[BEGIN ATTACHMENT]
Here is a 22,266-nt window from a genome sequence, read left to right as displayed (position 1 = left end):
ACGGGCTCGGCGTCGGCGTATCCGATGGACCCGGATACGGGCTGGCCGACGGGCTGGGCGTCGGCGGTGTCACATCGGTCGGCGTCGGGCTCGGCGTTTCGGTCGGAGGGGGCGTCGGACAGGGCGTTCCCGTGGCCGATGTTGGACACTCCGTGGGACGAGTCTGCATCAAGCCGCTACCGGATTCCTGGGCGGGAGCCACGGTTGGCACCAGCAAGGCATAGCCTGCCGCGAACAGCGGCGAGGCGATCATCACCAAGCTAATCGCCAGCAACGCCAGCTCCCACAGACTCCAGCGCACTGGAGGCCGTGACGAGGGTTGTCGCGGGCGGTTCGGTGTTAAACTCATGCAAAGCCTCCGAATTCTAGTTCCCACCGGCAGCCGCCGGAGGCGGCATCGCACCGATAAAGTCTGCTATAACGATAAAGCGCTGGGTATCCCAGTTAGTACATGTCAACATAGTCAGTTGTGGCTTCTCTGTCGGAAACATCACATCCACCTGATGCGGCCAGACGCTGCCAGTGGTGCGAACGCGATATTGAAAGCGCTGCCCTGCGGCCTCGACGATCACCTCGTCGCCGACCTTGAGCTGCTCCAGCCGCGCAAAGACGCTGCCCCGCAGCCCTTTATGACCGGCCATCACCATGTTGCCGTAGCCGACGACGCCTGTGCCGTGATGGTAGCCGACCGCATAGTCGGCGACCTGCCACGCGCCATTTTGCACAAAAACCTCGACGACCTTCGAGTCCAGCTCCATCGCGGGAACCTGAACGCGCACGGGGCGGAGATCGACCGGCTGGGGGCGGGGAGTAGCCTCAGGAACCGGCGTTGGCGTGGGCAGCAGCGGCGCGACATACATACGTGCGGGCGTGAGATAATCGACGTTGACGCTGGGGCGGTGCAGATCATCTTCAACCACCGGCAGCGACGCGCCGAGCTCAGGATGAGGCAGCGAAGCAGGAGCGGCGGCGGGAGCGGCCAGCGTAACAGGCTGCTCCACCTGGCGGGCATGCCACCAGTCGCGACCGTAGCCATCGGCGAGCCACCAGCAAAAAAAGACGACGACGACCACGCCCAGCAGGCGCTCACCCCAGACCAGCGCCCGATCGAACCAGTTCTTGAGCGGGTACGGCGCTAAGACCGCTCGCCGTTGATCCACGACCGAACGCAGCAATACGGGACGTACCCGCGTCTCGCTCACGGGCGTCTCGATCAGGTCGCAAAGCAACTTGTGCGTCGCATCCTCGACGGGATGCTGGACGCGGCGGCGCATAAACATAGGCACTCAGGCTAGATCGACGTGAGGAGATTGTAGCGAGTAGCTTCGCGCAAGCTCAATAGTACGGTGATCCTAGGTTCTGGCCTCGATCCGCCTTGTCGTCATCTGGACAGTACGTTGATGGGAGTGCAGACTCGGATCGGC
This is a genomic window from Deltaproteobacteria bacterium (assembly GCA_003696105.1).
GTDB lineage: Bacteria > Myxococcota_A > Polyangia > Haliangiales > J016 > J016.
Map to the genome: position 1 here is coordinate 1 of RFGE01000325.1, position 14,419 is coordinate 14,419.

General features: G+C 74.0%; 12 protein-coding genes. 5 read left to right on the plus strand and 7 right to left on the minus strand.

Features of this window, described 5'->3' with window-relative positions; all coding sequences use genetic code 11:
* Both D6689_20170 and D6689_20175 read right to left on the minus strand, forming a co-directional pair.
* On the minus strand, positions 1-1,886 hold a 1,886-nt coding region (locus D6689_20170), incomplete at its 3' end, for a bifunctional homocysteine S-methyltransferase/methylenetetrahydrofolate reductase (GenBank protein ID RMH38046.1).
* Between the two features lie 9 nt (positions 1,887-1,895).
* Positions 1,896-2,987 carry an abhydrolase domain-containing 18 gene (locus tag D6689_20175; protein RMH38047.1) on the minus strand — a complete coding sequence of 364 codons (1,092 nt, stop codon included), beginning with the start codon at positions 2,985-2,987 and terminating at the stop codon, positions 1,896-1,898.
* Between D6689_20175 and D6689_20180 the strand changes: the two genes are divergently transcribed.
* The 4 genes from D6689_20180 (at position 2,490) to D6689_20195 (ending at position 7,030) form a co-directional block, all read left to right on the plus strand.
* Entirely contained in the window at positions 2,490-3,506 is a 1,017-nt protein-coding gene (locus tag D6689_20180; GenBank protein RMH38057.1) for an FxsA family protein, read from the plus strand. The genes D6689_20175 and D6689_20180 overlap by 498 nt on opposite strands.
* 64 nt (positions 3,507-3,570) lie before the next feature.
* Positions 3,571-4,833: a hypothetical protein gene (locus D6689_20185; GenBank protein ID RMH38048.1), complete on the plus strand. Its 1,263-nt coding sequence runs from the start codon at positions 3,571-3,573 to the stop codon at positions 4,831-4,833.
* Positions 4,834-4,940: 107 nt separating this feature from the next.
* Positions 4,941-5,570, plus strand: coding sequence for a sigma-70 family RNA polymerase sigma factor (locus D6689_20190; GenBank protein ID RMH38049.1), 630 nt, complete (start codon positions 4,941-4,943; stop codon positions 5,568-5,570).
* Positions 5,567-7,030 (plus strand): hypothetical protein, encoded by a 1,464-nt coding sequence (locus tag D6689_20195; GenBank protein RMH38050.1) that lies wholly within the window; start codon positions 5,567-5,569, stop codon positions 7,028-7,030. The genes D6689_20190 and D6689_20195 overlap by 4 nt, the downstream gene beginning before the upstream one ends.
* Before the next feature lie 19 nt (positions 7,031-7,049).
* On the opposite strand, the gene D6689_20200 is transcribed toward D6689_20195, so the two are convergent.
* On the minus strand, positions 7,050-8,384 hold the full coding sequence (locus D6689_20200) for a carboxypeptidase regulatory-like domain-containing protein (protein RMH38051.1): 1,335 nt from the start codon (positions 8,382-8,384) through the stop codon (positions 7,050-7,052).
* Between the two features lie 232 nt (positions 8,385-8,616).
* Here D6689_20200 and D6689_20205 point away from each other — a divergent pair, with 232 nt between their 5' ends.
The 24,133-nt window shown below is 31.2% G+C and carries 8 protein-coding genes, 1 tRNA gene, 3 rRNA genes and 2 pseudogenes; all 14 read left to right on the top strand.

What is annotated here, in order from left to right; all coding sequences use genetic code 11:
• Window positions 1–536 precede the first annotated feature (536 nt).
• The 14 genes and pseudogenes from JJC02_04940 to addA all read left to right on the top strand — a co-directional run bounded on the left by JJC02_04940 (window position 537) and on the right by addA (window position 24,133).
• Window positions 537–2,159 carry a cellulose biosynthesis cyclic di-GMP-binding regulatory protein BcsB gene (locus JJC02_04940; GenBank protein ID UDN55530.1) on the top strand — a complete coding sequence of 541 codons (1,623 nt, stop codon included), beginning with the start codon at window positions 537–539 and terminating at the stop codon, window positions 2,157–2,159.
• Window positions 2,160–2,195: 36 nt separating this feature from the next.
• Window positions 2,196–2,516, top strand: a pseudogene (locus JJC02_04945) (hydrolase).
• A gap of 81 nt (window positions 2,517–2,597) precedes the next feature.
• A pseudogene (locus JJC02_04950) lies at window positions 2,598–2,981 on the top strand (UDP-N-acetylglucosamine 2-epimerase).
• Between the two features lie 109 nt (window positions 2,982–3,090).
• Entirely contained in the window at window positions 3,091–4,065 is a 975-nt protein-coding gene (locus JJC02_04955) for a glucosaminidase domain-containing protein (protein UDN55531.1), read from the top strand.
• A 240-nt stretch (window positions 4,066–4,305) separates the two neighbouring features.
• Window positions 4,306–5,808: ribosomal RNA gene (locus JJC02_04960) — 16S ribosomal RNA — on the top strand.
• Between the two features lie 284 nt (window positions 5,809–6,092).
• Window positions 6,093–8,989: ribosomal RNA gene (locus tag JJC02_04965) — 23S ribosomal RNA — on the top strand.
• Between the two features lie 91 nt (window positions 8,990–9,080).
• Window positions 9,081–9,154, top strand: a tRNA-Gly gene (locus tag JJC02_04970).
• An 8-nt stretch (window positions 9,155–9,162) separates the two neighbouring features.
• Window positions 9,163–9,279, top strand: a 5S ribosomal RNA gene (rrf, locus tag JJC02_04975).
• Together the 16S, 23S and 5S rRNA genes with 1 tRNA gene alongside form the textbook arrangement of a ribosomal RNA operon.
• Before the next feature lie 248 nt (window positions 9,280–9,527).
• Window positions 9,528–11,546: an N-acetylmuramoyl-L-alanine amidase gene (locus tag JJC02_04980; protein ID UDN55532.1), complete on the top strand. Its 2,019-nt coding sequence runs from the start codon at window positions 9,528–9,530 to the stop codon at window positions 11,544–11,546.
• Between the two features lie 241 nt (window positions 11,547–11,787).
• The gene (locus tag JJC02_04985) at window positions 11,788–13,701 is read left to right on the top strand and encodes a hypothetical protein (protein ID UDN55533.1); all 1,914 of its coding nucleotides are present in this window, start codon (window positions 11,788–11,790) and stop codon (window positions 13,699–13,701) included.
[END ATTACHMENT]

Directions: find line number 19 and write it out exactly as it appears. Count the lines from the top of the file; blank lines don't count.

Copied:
* Positions 5,567-7,030 (plus strand): hypothetical protein, encoded by a 1,464-nt coding sequence (locus tag D6689_20195; GenBank protein RMH38050.1) that lies wholly within the window; start codon positions 5,567-5,569, stop codon positions 7,028-7,030. The genes D6689_20190 and D6689_20195 overlap by 4 nt, the downstream gene beginning before the upstream one ends.